Anne Goupil is a literature student in Paris in 1957. Her elder brother, Pierre, takes her to a friend's party where the guests include Philip Kaufman, an expatriate American escaping ... See full summary »
In eighteenth-century France a girl (Suzanne Simonin) is forced against her will to take vows as a nun. Three mothers superior (Madame de Moni, Sister Sainte-Christine, and Madame de ... See full summary »
Julien lives alone with his cat. He dreams of Marie, and a few minutes later, he sees her on the street and makes a date. He asks her to move in with him, and she does. Her boyfriend is ... See full summary »
A play within a play within a play within a play. Actors perform a play in a house, an audience member invites them to work in his own home improvising a play around his own life. The line between fiction and reality blur.
A lonely widowed housewife does her daily chores, takes care of her apartment where she lives with her teenage son, and turns the occasional trick to make ends meet. However, something happens that changes her safe routine.
A mysteriously linked pair of young women find their daily lives preempted by a strange boudoir melodrama that plays itself out in a hallucinatory parallel reality.Written by
David Watson <email@example.com>
It is a misconception that most of the film was improvised by the actors. Jacques Rivette provided structure but did not let his actors "go wild", instead he let them write. A single scene was improvised, where Celine, played by Julie Berto, brags to her associates about her rich American friend. The rest of the scenes where shot from scripted material, mostly thanks to participating actors. The film is collaboration by several authors, including actors Berto, Labourier, Ogier and Pisier. Rivette's involvement in the writing was to give structure to all the contributions, tightening things up. See more »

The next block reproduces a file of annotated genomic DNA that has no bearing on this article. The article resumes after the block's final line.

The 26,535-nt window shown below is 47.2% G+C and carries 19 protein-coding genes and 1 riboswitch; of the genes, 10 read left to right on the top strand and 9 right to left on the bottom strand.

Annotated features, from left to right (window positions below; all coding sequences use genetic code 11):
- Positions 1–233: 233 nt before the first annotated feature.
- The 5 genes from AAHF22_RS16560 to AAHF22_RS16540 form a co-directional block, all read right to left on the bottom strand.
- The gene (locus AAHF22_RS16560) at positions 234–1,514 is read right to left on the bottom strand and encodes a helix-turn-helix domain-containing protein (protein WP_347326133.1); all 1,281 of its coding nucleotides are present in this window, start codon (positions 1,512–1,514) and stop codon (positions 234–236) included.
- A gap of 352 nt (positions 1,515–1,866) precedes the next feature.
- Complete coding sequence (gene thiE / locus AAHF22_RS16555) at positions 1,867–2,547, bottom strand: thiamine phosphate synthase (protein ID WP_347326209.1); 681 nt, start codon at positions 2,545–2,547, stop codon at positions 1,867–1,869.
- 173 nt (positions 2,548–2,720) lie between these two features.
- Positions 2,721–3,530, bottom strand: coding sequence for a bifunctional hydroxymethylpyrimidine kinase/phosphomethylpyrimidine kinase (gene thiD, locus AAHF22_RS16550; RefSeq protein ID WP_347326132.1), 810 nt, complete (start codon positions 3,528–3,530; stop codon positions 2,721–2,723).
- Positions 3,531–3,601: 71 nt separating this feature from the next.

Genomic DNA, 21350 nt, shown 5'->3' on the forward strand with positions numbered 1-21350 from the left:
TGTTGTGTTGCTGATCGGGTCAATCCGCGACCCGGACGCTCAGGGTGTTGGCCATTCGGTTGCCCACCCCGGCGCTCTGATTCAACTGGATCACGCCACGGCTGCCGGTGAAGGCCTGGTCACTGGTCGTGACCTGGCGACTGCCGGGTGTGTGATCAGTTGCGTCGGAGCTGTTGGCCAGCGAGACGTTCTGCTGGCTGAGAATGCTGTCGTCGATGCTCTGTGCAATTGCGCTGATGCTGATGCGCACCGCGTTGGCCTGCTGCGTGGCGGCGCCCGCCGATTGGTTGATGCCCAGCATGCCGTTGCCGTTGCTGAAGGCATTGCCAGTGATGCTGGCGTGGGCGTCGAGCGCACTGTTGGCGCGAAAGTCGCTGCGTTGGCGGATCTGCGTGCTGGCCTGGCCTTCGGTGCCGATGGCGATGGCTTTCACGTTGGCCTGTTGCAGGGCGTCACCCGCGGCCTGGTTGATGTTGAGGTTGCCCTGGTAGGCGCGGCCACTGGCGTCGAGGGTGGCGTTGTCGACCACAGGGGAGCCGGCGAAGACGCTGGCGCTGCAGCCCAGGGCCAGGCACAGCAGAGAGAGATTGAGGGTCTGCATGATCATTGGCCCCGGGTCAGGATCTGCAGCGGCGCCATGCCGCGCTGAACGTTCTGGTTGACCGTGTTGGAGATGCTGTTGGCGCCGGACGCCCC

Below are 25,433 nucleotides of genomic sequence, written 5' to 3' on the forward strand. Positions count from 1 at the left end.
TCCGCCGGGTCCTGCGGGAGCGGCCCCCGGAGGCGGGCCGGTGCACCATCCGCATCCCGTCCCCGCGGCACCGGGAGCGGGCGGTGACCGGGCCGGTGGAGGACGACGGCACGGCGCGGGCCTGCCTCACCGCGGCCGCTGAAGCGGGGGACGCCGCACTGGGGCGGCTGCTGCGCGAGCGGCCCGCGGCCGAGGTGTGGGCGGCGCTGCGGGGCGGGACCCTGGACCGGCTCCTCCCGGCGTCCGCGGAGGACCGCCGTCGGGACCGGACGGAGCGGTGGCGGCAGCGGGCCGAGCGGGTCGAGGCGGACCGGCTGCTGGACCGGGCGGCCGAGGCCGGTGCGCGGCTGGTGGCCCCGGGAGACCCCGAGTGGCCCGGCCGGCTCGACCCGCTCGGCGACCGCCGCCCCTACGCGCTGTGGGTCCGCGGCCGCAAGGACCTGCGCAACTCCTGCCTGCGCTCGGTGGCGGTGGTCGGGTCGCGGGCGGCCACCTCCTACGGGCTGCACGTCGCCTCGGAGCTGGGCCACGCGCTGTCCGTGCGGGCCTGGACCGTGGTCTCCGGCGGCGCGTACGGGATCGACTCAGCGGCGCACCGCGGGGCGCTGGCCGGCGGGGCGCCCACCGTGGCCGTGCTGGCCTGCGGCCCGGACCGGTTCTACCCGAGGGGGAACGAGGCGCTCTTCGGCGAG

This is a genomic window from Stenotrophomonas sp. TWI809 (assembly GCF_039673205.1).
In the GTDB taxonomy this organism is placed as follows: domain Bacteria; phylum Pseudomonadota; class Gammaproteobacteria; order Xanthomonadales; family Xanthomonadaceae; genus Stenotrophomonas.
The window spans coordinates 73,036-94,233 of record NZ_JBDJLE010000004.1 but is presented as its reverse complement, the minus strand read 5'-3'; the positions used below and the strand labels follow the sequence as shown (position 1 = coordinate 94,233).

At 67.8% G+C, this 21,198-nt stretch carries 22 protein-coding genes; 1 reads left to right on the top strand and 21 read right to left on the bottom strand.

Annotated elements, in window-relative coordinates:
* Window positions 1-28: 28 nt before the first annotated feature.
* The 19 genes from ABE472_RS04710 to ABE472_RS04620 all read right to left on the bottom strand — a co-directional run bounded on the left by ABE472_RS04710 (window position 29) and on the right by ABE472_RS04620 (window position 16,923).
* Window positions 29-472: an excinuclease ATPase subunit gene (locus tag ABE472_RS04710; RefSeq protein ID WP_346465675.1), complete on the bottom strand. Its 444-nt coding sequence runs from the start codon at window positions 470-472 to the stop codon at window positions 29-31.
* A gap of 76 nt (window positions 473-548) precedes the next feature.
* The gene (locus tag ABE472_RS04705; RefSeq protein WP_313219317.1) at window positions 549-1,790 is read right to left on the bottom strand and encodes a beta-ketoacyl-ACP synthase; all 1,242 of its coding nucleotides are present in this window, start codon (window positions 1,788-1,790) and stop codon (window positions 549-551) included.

I saw "Céline et Julie vont en bateau" a few years after watching "3 Women" and Claudia Weill's "Girlfriends." The next day I saw it again, and then again and again... This was a time when I was very interested in the depiction of modern women in films: some were quite original and revealing, and this was indeed one of them, dealing with the creative process, and women's imagination. Made in 1974, it had a similar origin as that of "3 Women", in which the female cast (Juliet Berto, Dominique Labourier, Bulle Ogier, and Marie-France Pisier) worked with director Rivette and writer Eduardo de Gregorio on the script. It is also a story of female bonding and solidarity, but instead of relying on dreams, it uses magic and literary sources, Lewis Carroll's "Alice in Wonderland" being the first to come to mind. Librarian Julie (Labourier) becomes intrigued by weird rabbit-like magician Céline (Berto), but soon one is after the other. They become friends (or sort of) and exchange roles in each other's life, but nobody seems to notice the difference. Then Céline reveals she frequently goes inside an old house where a melodrama is repeated on and on (based on Henry James' "The Romance of Certain Old Clothes" and "The Other House"), enacted by two women (Ogier, Pisier) who are both in love with a very pale man (filmmaker Barbet Schroeder.) In the old house there is also a little girl (Nathalie Asnar) who is in danger, so Céline and Julie become the "phantom ladies" of the title (including Fantômas outfits) to rescue her. This post-modern movie is a puzzle, and the audience is intellectually involved in the making. Critics went crazy and called it "the most important film made since 'Citizen Kane'." I don't know if it is, but I love it: it is funny, demanding, entertaining, and sometimes boring, in the best tradition of Satie's repetitive "Vexations". Reworked as "Desperately Seeking Susan", without acknowledging it.
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